UniCredit will pay $1.3 billion to settle US charges it violated sanctions on Iran and other countries
Washington (AFP) - UniCredit agreed to pay $1.3 billion to settle allegations it processed payments that violated US sanctions on Iran and other countries, officials in Washington announced Monday.
The Italian bank also agreed to plead guilty to violating US sanctions law as part of a deferred prosecution agreement with the Department of Justice.
Some of the charges concerned UniCredit’s operation of US accounts for the Islamic Republic of Iran Shipping Lines between 2007 and 2011 that obscured the involvement of the Iranian group, the Treasury Department said in a statement.
The Federal Reserve and New York State Department of Financial Services also joined in the sanctions on the bank.
Through its units in its home market, Germany and Austria, the bank processed more than 2,000 payments worth more than $500 million in the United States that appeared to violate US sanctions, the Treasury said.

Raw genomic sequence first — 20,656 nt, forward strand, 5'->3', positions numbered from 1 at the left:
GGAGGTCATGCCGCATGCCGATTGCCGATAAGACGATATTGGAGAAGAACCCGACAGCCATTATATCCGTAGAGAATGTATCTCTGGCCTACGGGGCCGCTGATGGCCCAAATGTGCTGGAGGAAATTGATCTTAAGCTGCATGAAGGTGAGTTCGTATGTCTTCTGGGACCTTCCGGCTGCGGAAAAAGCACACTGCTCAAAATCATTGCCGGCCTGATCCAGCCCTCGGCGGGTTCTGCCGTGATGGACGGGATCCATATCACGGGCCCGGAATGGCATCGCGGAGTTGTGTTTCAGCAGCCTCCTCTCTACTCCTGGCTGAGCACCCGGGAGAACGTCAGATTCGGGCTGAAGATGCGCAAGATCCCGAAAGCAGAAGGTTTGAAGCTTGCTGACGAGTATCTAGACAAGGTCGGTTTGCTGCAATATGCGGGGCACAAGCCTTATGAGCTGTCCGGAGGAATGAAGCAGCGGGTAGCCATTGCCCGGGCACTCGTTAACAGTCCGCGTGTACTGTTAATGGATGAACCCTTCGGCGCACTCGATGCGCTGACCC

The sanctions programs targeted proliferators of weapons of mass destruction as well as Burma, Cuba, Libya, Sudan and Syria, according to the Treasury.
“UniCredit Group banks routed transactions through the United States in a non-transparent manner, when those payments would have been blocked or rejected if their true nature had been clear, in violation of multiple sanctions programs,” said Sigal Mandelker, Treasury undersecretary for terrorism and financial intelligence.
UniCredit has cooperated with US regulators “for many years” and remains committed to “continued cooperation with regulators globally,” the bank said in a statement, adding that it already had set aside funds to resolve the complaint.
“The UniCredit Group will continue to make improvements to its compliance program as part of this comprehensive plan, as well as develop new initiatives to prevent and detect future violations of applicable laws in the ever-changing global financial sector,” the bank said.
As part of the settlement, UniCredit must implement internal controls and train staff on compliance with US sanctions law.
“The integrity of our financial system requires financial institutions to comply with our laws, and (UniCredit) willfully failed to do so,” Assistant US Attorney General Brian Benczkowski said.
“Today’s guilty plea and $1.3 billion penalty are just punishments for undermining US sanctions and putting our financial system at risk.”